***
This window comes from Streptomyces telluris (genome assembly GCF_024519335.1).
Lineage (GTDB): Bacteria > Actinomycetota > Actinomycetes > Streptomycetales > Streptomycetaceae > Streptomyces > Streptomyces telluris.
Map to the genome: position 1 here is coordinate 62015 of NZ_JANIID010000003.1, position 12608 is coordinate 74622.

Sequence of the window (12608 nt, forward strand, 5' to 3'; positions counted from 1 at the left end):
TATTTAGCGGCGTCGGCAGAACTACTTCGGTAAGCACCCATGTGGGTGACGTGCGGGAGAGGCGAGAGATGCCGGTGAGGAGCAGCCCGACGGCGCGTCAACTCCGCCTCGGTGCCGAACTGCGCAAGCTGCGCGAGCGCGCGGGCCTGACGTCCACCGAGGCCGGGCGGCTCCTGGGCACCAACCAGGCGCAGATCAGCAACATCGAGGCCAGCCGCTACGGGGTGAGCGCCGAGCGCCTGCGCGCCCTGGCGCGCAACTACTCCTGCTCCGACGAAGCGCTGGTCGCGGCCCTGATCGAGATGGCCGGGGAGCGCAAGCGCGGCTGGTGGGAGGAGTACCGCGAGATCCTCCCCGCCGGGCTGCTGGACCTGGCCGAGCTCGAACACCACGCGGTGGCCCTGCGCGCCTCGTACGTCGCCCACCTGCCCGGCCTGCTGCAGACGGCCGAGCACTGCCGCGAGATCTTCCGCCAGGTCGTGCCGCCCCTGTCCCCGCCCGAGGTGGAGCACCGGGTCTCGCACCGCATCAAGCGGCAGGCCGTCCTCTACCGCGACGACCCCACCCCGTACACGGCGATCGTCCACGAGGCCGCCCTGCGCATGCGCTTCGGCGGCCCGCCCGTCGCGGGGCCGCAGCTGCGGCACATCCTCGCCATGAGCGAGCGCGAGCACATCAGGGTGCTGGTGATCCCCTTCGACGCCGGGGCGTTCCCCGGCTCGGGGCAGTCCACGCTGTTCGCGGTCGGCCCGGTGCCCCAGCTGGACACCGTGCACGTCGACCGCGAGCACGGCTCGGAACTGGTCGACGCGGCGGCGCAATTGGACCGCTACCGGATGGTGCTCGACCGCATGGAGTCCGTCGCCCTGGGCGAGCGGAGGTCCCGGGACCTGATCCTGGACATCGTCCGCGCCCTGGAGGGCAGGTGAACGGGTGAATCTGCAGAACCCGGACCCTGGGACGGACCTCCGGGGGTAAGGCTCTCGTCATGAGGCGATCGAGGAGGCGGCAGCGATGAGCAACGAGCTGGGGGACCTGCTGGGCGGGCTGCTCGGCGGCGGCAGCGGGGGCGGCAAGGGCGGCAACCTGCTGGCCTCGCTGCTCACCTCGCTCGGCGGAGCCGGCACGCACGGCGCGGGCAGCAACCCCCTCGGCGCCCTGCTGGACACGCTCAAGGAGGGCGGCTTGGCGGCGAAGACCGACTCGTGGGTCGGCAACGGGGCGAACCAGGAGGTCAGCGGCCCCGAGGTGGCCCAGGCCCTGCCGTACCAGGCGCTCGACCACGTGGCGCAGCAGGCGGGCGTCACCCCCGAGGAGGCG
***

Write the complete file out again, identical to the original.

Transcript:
This window comes from Streptomyces telluris (genome assembly GCF_024519335.1).
Lineage (GTDB): Bacteria > Actinomycetota > Actinomycetes > Streptomycetales > Streptomycetaceae > Streptomyces > Streptomyces telluris.
Map to the genome: position 1 here is coordinate 62015 of NZ_JANIID010000003.1, position 12608 is coordinate 74622.

Sequence of the window (12608 nt, forward strand, 5' to 3'; positions counted from 1 at the left end):
TATTTAGCGGCGTCGGCAGAACTACTTCGGTAAGCACCCATGTGGGTGACGTGCGGGAGAGGCGAGAGATGCCGGTGAGGAGCAGCCCGACGGCGCGTCAACTCCGCCTCGGTGCCGAACTGCGCAAGCTGCGCGAGCGCGCGGGCCTGACGTCCACCGAGGCCGGGCGGCTCCTGGGCACCAACCAGGCGCAGATCAGCAACATCGAGGCCAGCCGCTACGGGGTGAGCGCCGAGCGCCTGCGCGCCCTGGCGCGCAACTACTCCTGCTCCGACGAAGCGCTGGTCGCGGCCCTGATCGAGATGGCCGGGGAGCGCAAGCGCGGCTGGTGGGAGGAGTACCGCGAGATCCTCCCCGCCGGGCTGCTGGACCTGGCCGAGCTCGAACACCACGCGGTGGCCCTGCGCGCCTCGTACGTCGCCCACCTGCCCGGCCTGCTGCAGACGGCCGAGCACTGCCGCGAGATCTTCCGCCAGGTCGTGCCGCCCCTGTCCCCGCCCGAGGTGGAGCACCGGGTCTCGCACCGCATCAAGCGGCAGGCCGTCCTCTACCGCGACGACCCCACCCCGTACACGGCGATCGTCCACGAGGCCGCCCTGCGCATGCGCTTCGGCGGCCCGCCCGTCGCGGGGCCGCAGCTGCGGCACATCCTCGCCATGAGCGAGCGCGAGCACATCAGGGTGCTGGTGATCCCCTTCGACGCCGGGGCGTTCCCCGGCTCGGGGCAGTCCACGCTGTTCGCGGTCGGCCCGGTGCCCCAGCTGGACACCGTGCACGTCGACCGCGAGCACGGCTCGGAACTGGTCGACGCGGCGGCGCAATTGGACCGCTACCGGATGGTGCTCGACCGCATGGAGTCCGTCGCCCTGGGCGAGCGGAGGTCCCGGGACCTGATCCTGGACATCGTCCGCGCCCTGGAGGGCAGGTGAACGGGTGAATCTGCAGAACCCGGACCCTGGGACGGACCTCCGGGGGTAAGGCTCTCGTCATGAGGCGATCGAGGAGGCGGCAGCGATGAGCAACGAGCTGGGGGACCTGCTGGGCGGGCTGCTCGGCGGCGGCAGCGGGGGCGGCAAGGGCGGCAACCTGCTGGCCTCGCTGCTCACCTCGCTCGGCGGAGCCGGCACGCACGGCGCGGGCAGCAACCCCCTCGGCGCCCTGCTGGACACGCTCAAGGAGGGCGGCTTGGCGGCGAAGACCGACTCGTGGGTCGGCAACGGGGCGAACCAGGAGGTCAGCGGCCCCGAGGTGGCCCAGGCCCTGCCGTACCAGGCGCTCGACCACGTGGCGCAGCAGGCGGGCGTCACCCCCGAGGAGGCG